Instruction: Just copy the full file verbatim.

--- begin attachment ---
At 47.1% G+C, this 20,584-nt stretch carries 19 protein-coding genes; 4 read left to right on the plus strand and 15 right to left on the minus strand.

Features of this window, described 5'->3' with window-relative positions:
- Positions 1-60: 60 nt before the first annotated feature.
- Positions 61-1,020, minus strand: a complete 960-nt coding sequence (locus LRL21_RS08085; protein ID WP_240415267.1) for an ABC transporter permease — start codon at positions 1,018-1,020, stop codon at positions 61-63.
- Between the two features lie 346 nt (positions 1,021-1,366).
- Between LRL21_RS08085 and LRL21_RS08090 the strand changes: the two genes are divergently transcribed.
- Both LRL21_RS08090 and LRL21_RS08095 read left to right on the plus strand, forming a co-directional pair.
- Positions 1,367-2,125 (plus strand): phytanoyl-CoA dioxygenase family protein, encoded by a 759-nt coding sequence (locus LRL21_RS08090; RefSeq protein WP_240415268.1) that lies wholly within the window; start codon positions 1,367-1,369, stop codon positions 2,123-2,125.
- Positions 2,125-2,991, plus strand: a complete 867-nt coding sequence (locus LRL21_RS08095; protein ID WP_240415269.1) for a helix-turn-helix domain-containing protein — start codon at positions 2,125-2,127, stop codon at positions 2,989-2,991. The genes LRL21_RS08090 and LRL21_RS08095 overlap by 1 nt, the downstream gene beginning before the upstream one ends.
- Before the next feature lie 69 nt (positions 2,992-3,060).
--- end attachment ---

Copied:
At 47.1% G+C, this 20,584-nt stretch carries 19 protein-coding genes; 4 read left to right on the plus strand and 15 right to left on the minus strand.

Features of this window, described 5'->3' with window-relative positions:
- Positions 1-60: 60 nt before the first annotated feature.
- Positions 61-1,020, minus strand: a complete 960-nt coding sequence (locus LRL21_RS08085; protein ID WP_240415267.1) for an ABC transporter permease — start codon at positions 1,018-1,020, stop codon at positions 61-63.
- Between the two features lie 346 nt (positions 1,021-1,366).
- Between LRL21_RS08085 and LRL21_RS08090 the strand changes: the two genes are divergently transcribed.
- Both LRL21_RS08090 and LRL21_RS08095 read left to right on the plus strand, forming a co-directional pair.
- Positions 1,367-2,125 (plus strand): phytanoyl-CoA dioxygenase family protein, encoded by a 759-nt coding sequence (locus LRL21_RS08090; RefSeq protein WP_240415268.1) that lies wholly within the window; start codon positions 1,367-1,369, stop codon positions 2,123-2,125.
- Positions 2,125-2,991, plus strand: a complete 867-nt coding sequence (locus LRL21_RS08095; protein ID WP_240415269.1) for a helix-turn-helix domain-containing protein — start codon at positions 2,125-2,127, stop codon at positions 2,989-2,991. The genes LRL21_RS08090 and LRL21_RS08095 overlap by 1 nt, the downstream gene beginning before the upstream one ends.
- Before the next feature lie 69 nt (positions 2,992-3,060).